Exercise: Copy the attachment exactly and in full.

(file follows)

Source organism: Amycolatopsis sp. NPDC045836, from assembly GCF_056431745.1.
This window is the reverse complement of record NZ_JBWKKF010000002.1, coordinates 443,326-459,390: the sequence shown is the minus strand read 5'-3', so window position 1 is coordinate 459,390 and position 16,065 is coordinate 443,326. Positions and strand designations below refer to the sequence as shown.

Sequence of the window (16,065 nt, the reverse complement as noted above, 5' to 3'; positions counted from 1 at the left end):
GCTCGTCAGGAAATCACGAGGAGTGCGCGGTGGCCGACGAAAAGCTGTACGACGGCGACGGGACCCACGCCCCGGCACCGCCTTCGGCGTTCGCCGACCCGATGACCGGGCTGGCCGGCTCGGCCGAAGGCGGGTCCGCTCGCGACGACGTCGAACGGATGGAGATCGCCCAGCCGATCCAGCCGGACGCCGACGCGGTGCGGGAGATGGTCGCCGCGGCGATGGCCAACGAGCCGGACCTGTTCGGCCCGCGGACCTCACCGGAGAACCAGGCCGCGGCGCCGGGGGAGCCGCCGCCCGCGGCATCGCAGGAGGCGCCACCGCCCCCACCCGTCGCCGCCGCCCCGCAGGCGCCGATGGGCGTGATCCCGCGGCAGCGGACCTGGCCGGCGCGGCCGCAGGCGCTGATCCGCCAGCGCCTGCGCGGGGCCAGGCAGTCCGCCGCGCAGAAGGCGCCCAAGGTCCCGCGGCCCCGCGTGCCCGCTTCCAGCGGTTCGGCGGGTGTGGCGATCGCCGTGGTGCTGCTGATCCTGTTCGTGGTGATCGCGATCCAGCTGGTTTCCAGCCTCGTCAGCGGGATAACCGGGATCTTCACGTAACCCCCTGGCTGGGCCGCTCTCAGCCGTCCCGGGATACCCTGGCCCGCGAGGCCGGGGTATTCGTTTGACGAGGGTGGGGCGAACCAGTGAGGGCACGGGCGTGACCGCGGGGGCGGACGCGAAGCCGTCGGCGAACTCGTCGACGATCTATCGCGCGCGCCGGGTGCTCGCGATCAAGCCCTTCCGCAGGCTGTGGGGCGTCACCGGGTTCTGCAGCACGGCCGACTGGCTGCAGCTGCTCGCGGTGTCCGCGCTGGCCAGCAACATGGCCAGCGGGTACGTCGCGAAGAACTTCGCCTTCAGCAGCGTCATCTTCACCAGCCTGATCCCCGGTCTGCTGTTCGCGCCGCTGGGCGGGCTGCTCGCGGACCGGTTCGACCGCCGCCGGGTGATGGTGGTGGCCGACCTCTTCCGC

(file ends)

Source organism: Amycolatopsis sp. NPDC045836, from assembly GCF_056431745.1.
This window is the reverse complement of record NZ_JBWKKF010000002.1, coordinates 443,326-459,390: the sequence shown is the minus strand read 5'-3', so window position 1 is coordinate 459,390 and position 16,065 is coordinate 443,326. Positions and strand designations below refer to the sequence as shown.

Sequence of the window (16,065 nt, the reverse complement as noted above, 5' to 3'; positions counted from 1 at the left end):
GCTCGTCAGGAAATCACGAGGAGTGCGCGGTGGCCGACGAAAAGCTGTACGACGGCGACGGGACCCACGCCCCGGCACCGCCTTCGGCGTTCGCCGACCCGATGACCGGGCTGGCCGGCTCGGCCGAAGGCGGGTCCGCTCGCGACGACGTCGAACGGATGGAGATCGCCCAGCCGATCCAGCCGGACGCCGACGCGGTGCGGGAGATGGTCGCCGCGGCGATGGCCAACGAGCCGGACCTGTTCGGCCCGCGGACCTCACCGGAGAACCAGGCCGCGGCGCCGGGGGAGCCGCCGCCCGCGGCATCGCAGGAGGCGCCACCGCCCCCACCCGTCGCCGCCGCCCCGCAGGCGCCGATGGGCGTGATCCCGCGGCAGCGGACCTGGCCGGCGCGGCCGCAGGCGCTGATCCGCCAGCGCCTGCGCGGGGCCAGGCAGTCCGCCGCGCAGAAGGCGCCCAAGGTCCCGCGGCCCCGCGTGCCCGCTTCCAGCGGTTCGGCGGGTGTGGCGATCGCCGTGGTGCTGCTGATCCTGTTCGTGGTGATCGCGATCCAGCTGGTTTCCAGCCTCGTCAGCGGGATAACCGGGATCTTCACGTAACCCCCTGGCTGGGCCGCTCTCAGCCGTCCCGGGATACCCTGGCCCGCGAGGCCGGGGTATTCGTTTGACGAGGGTGGGGCGAACCAGTGAGGGCACGGGCGTGACCGCGGGGGCGGACGCGAAGCCGTCGGCGAACTCGTCGACGATCTATCGCGCGCGCCGGGTGCTCGCGATCAAGCCCTTCCGCAGGCTGTGGGGCGTCACCGGGTTCTGCAGCACGGCCGACTGGCTGCAGCTGCTCGCGGTGTCCGCGCTGGCCAGCAACATGGCCAGCGGGTACGTCGCGAAGAACTTCGCCTTCAGCAGCGTCATCTTCACCAGCCTGATCCCCGGTCTGCTGTTCGCGCCGCTGGGCGGGCTGCTCGCGGACCGGTTCGACCGCCGCCGGGTGATGGTGGTGGCCGACCTCTTCCGC